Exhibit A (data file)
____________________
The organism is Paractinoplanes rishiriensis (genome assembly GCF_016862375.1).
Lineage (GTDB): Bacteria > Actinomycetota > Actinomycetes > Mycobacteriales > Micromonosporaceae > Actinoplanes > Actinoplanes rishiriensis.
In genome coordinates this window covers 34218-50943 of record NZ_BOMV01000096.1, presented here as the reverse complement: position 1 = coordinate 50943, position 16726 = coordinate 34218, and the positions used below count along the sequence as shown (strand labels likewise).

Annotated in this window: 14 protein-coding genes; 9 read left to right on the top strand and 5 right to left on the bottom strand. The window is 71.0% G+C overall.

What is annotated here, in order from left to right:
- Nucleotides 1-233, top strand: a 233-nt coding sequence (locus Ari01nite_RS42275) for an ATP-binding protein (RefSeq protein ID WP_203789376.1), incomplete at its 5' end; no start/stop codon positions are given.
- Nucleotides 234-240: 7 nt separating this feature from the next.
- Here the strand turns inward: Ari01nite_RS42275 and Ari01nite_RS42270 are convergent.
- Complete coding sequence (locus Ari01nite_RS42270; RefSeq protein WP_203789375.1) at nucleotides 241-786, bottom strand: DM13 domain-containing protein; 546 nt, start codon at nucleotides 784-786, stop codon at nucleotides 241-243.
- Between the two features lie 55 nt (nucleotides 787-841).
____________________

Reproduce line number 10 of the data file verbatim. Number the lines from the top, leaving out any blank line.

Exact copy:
- Between the two features lie 55 nt (nucleotides 787-841).